Next we have the Binitarianism of the 2nd Century AD; a Christology which viewed both Father and Son as uniquely God in their own right, but neither co-eternal nor co-substantial. In other words, the Son was considered to be a unique creation of the Father; deemed "god" merely by virtue of his origin from the one true God.
Church historian Harry Boer explains:1. The Apostolic Fathers: The Apostolic Fathers wrote between A.D. 90 and 140. Their discussion of the person of Jesus Christ simply repeated the teaching of the New Testament.
None of the apostolic fathers presented a definite doctrine on this point. In this respect the New Testament, the Apostolic Fathers, and the Apostles’ Creed stand in one line.
2. The Apologists: With the Apologists, Greek philosophy became associated with Christianity.
The best known of them was Justin Martyr, a man from Samaria whose parents were Roman. He was a student and a teacher of philosophy before his conversion. He remained a philosopher, regarding Christianity as the highest philosophy. He died a martyr for the faith between 163 and 167. Justin taught that before the creation of the world God was alone and that there was no son.
Within God, however, there was reason, or mind (logos). When God desired to create the world, he needed an agent to do this for him. This necessity arose out of the Greek view that god cannot concern himself with matter. Therefore, he begot another divine being to create the world for him.
This divine being was called the logos or the Son of god. He was called son because he was born; he was called logos because he was taken from the reason or mind of God.
However, the Father does not lose anything when he gives independent existence to the Logos. The Logos that is taken out of him to become the Son is like a flame taken from a fire to make a new fire. The new fire does not lessen the older fire. Justin and the other Apologists therefore taught that the Son is a creature. He is a high creature, a creature powerful enough to create the world but, nevertheless, a creature. In theology this relationship of the Son to the Father is called subordinationism. The Son is subordinate, that is, secondary to, dependent upon, and caused by the Father. The Apologists were subordinationists.Boer (1976), A Short History of the Early Church.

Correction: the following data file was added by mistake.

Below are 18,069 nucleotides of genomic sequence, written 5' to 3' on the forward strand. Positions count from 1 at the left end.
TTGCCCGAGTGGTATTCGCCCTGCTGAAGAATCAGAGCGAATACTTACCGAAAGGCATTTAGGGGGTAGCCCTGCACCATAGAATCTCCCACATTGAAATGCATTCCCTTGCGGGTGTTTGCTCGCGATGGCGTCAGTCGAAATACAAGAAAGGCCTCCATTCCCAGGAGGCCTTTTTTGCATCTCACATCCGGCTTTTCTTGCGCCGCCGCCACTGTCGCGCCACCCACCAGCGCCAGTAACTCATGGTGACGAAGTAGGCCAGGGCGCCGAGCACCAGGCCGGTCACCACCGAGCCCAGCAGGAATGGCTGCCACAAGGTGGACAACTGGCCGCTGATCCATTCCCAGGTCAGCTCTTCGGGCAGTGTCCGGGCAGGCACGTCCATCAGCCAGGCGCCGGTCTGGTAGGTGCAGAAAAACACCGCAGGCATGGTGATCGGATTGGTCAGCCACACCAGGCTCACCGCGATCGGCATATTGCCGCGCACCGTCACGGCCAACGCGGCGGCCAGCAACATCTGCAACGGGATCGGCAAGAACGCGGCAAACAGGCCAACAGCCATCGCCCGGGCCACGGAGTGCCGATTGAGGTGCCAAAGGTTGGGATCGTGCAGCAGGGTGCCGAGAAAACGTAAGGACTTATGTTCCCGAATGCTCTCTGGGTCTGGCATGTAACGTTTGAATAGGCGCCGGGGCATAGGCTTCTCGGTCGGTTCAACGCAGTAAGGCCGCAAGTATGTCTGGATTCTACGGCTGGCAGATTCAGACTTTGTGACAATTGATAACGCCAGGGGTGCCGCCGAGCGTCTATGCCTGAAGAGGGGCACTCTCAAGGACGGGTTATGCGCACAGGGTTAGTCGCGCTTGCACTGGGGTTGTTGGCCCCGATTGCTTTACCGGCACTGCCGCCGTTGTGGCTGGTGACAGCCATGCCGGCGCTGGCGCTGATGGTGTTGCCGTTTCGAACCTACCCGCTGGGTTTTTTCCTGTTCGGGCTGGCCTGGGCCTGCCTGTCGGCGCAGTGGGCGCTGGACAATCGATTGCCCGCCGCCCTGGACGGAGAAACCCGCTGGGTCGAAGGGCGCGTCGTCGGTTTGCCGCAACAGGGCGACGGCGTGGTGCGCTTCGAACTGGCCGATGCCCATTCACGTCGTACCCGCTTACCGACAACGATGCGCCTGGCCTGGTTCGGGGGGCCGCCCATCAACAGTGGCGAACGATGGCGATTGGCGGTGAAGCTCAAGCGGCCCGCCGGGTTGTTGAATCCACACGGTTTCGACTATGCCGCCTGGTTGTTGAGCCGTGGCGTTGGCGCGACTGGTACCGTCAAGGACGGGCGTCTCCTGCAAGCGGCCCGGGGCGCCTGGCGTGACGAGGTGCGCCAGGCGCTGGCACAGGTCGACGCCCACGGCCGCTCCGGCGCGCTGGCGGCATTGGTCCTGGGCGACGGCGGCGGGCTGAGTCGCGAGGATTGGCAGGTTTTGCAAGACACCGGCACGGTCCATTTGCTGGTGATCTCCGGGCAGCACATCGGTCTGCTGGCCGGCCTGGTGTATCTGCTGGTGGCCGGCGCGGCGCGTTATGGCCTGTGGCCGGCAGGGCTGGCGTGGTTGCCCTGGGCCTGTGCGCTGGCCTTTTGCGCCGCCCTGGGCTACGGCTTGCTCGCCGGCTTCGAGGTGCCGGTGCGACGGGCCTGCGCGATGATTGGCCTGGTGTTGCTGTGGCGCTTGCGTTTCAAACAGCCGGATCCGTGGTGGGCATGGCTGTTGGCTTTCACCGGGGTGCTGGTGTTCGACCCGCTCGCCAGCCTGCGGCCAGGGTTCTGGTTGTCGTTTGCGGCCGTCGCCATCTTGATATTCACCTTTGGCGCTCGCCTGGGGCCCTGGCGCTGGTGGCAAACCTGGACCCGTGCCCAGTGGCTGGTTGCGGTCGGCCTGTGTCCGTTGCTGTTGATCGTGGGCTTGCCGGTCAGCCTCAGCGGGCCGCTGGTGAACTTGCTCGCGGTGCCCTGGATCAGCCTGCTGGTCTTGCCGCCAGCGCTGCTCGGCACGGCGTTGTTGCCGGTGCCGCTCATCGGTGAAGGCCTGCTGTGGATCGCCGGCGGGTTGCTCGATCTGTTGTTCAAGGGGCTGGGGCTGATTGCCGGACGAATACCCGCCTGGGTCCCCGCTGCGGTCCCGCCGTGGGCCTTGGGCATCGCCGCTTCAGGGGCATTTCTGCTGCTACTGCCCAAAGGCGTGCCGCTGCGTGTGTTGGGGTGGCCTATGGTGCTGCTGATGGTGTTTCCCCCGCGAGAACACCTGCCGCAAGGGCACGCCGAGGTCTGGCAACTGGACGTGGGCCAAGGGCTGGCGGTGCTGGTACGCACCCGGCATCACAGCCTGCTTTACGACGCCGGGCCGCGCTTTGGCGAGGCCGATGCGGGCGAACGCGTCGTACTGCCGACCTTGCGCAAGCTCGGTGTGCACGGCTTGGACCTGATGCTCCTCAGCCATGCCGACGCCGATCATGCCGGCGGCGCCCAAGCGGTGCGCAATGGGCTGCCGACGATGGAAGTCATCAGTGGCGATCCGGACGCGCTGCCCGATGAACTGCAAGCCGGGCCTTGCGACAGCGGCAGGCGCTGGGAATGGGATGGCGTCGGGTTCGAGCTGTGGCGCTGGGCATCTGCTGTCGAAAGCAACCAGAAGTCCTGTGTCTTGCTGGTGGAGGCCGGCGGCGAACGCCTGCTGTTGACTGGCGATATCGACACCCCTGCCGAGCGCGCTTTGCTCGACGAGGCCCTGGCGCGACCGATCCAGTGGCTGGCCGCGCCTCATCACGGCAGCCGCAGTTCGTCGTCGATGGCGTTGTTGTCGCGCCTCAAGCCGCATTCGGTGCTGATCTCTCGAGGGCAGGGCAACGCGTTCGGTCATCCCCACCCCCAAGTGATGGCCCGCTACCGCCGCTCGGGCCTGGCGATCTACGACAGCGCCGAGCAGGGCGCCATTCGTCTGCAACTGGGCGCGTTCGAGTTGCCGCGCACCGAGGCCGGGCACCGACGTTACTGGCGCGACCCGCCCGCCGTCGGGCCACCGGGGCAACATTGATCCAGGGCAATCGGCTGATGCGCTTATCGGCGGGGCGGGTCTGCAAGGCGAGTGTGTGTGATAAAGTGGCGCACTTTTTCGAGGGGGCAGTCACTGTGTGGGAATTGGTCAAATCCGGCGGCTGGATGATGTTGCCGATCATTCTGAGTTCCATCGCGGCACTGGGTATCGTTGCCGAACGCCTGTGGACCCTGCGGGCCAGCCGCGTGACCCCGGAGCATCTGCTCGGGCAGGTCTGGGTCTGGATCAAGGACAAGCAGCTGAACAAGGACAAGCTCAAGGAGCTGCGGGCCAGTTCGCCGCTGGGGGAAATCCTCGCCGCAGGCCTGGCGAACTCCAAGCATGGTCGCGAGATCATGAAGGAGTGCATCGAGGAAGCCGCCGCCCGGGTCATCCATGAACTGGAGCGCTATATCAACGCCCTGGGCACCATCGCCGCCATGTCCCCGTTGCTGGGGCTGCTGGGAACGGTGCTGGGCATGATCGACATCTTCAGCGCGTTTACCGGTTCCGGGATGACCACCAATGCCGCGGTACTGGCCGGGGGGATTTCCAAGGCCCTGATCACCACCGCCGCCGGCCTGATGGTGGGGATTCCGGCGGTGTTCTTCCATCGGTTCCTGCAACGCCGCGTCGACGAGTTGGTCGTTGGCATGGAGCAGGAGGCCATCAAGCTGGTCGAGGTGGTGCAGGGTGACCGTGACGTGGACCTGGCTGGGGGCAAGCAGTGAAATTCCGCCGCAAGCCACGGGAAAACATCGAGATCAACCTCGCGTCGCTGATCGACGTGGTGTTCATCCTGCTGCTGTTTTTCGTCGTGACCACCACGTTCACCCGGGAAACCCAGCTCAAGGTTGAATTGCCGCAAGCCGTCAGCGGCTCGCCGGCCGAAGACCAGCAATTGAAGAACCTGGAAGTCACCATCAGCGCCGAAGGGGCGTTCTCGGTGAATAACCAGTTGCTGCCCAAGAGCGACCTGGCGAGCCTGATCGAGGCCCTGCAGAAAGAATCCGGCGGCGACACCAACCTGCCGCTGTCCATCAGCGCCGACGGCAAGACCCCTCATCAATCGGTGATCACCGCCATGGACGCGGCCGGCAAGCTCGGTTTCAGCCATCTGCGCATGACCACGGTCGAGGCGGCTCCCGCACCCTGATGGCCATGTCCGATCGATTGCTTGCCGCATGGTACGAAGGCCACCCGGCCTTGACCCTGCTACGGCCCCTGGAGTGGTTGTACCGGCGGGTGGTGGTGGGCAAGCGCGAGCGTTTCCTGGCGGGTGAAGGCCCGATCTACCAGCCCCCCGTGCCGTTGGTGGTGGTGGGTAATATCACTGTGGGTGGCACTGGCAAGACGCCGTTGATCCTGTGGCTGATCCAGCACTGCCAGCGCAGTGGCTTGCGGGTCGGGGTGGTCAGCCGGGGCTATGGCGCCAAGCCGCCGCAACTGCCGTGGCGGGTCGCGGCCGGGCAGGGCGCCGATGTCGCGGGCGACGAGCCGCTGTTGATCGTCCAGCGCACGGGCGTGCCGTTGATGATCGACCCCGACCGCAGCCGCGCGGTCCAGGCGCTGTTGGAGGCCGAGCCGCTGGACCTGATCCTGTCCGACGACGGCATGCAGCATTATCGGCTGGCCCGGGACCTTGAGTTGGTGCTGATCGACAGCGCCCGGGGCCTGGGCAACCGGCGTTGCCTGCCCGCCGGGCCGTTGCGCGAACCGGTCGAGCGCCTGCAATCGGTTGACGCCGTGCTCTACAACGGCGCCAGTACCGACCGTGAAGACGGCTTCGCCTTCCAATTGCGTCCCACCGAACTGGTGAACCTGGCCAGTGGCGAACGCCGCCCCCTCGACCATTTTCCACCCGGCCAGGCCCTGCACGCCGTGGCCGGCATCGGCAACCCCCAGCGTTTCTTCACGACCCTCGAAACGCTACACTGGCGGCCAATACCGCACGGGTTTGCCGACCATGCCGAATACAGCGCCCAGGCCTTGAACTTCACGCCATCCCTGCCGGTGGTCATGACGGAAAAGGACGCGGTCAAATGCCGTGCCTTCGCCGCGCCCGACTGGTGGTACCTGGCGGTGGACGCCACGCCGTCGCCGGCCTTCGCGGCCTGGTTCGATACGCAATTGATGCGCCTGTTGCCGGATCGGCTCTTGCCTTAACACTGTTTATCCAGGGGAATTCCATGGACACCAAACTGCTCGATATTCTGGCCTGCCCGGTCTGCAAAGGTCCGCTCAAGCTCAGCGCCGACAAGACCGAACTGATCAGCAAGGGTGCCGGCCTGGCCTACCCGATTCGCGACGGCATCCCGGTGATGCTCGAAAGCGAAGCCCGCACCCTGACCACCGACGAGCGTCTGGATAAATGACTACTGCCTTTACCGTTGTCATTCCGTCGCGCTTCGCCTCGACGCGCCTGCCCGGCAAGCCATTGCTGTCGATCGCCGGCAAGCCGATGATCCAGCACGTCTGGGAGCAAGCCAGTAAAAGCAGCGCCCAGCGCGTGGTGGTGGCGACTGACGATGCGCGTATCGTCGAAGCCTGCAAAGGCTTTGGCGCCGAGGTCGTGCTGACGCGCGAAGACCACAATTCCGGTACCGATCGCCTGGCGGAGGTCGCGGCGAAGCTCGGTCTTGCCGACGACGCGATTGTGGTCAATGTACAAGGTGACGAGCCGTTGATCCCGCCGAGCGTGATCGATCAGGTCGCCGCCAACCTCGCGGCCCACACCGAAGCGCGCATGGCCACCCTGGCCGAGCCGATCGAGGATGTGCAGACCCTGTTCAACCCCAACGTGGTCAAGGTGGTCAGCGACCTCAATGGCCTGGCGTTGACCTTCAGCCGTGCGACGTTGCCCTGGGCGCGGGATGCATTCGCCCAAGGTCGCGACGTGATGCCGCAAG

Of course, if the Son is believed to be created
by the Father, we do not actually have Trinitarianism. We have the Son represented as a being of tremendous power - a form of "super-angel", if you like - but certainly not eternal, and certainly not God Himself.
A few quotes from the Early Church Fathers - as found in Bercot's Dictionary of Early Christian Beliefs
(1999) - will serve to illustrate the point:
- Listen therefore to Wisdom, expressed in the character of the Second Person: ‘At the first, the Lord created me as the beginning of His ways, with a view to His own works, before He made the earth, before the mountains were settled. Moreover, before all the hills did He beget me.’ That is to say, ‘He created and generated me in His own intelligence.’
Tertullian (213W), 3.601.
- What need is there to speak of Wisdom, which ‘the Lord created the beginning of His ways, for His works’? This is the One in whom His Father rejoiced. The Father delighted in His manifold intellectual beauty, seen by the eyes of the mind alone. Whoever discerns His divine and heavenly charm is incited to love.
Origen (228, E), 9.317.
- The Beginning is Wisdom. For Wisdom is said by one of the Divine company to speak in this manner concerning itself: ‘The Lord created me the beginning of His ways for His works.’
Methodius (290, E), 6.381, as quoted by Plotinus.
The Christological significance of these statements simply cannot be ignored. They reflect a solid, Binitarian Christology (in fact, a proto-Arian Christology) that would remain in place for the best part of two centuries.